Autism levels in Britain soar with
one in 58 children now affected
July 8, 2007
number of children in Britain with autism is higher than previously
An unpublished study, carried out
by researchers at Cambridge University's Autism Research Centre,
found that one in 58 children may have some form of the condition,
according to The Observer.
The figures mean that as many as
210,000 children under 16 across the country could have autism or a
related autistic spectrum disorder, the paper said.
This is well above the existing
estimate of one in 100, which has been widely accepted by experts.
We couldn't get a proper education
for our autistic son
Prior to the 1990s, experts
estimated the rate of autism in Britain to be around four or five
cases per 10,000 people.
Since then there have been
indications that the true prevalence is much higher.
But whether this is due to a
genuine increase in numbers of cases, or merely the result of
labelling more children as autistic, is not known.
Autism is an umbrella term for a
range of developmental disorders that impair a person's ability to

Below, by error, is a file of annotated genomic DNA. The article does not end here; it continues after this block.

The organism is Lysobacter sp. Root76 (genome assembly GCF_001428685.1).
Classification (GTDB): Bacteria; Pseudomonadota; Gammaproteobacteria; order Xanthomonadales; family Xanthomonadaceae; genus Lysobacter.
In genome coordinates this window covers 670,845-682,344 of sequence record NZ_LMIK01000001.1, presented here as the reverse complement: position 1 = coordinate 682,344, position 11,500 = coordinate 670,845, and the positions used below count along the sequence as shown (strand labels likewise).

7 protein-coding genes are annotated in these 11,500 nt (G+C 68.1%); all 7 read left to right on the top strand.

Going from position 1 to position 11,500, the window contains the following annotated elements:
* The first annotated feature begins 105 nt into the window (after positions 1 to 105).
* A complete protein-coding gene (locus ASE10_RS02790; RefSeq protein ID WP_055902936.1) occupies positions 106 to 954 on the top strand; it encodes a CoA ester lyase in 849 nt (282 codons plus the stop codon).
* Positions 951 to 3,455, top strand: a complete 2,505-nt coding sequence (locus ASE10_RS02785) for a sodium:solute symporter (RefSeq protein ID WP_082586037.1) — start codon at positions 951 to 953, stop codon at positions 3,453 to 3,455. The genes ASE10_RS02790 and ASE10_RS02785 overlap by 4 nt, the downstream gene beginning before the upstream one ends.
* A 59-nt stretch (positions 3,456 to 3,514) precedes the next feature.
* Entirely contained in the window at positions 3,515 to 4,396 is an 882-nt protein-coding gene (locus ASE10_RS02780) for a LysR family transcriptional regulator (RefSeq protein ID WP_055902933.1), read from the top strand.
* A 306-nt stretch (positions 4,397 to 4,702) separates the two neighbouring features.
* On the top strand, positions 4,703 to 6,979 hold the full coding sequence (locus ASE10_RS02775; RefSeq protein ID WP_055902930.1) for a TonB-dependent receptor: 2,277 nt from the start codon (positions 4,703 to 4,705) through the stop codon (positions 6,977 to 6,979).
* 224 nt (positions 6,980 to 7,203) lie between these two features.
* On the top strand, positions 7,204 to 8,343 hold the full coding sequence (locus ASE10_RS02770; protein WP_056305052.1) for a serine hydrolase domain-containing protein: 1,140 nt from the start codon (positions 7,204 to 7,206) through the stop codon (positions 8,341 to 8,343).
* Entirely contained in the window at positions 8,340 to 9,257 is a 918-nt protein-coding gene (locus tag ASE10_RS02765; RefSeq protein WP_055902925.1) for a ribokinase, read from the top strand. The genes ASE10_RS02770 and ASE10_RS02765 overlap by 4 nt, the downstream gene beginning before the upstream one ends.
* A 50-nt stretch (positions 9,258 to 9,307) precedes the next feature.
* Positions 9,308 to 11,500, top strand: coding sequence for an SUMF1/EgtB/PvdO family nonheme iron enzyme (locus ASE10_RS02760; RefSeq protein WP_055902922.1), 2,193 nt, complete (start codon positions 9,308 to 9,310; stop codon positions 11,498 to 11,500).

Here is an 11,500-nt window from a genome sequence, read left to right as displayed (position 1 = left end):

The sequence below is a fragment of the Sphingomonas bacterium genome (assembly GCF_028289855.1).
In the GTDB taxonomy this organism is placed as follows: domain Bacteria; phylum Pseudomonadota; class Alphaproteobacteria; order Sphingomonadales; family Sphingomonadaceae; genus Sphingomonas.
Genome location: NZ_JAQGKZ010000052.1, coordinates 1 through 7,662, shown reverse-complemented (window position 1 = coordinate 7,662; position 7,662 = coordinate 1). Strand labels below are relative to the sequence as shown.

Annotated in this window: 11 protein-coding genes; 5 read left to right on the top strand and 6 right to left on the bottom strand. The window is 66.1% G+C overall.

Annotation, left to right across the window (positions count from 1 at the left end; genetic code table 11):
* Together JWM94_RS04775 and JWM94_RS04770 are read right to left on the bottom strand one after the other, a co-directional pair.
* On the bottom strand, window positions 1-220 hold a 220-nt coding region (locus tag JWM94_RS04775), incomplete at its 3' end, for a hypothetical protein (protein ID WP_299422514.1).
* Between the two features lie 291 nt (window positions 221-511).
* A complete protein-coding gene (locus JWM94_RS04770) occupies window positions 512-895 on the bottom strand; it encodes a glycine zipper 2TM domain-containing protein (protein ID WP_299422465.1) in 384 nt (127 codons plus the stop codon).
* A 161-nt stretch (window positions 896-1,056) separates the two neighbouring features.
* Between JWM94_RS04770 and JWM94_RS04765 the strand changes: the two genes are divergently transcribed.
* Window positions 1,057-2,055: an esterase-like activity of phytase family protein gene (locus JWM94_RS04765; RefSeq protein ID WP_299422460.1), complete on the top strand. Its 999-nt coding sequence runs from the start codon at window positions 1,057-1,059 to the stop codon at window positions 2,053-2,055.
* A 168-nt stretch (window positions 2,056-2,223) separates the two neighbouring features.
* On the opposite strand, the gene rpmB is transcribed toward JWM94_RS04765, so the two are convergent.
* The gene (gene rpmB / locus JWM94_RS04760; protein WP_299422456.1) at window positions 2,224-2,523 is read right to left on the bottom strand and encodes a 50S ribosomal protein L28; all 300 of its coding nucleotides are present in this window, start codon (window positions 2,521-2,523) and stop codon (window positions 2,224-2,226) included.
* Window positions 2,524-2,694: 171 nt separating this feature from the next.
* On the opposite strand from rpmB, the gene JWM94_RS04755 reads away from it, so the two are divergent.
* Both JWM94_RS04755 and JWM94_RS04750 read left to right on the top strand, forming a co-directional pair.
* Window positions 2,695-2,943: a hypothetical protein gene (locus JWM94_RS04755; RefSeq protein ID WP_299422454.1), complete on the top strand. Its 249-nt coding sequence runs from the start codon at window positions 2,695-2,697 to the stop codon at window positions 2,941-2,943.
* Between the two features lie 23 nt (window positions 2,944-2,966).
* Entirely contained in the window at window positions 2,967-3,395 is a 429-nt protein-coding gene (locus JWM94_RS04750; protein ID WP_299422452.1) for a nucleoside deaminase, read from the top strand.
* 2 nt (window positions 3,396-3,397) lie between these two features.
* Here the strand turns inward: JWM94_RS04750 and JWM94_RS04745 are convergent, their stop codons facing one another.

interact socially and communicate.
They cover a "spectrum" ranging
from severe cases of "classic" autism, through a variety of
"pervasive developmental disorders", to much milder Asperger's
Seven researchers, most of them
from the university's Autism Research Centre, studied children at
local primary schools.
According to the Observer, two of
the academics privately believe that the figure may be linked to the
use of the controversial MMR vaccine which has been blamed by some
experts for children developing the condition.
However five members of the
research team reject that view, including team leader Professor
Prof Baron-Cohen told the paper he
believed genetics, better recognition of the condition,
environmental factors and children's exposure to hormones in the
womb were more likely to be the cause.
The team studied the incidence of
autism and autistic spectrum disorders among around 12,000 primary
schoolchildren in Cambridgeshire between 2001 and 2004.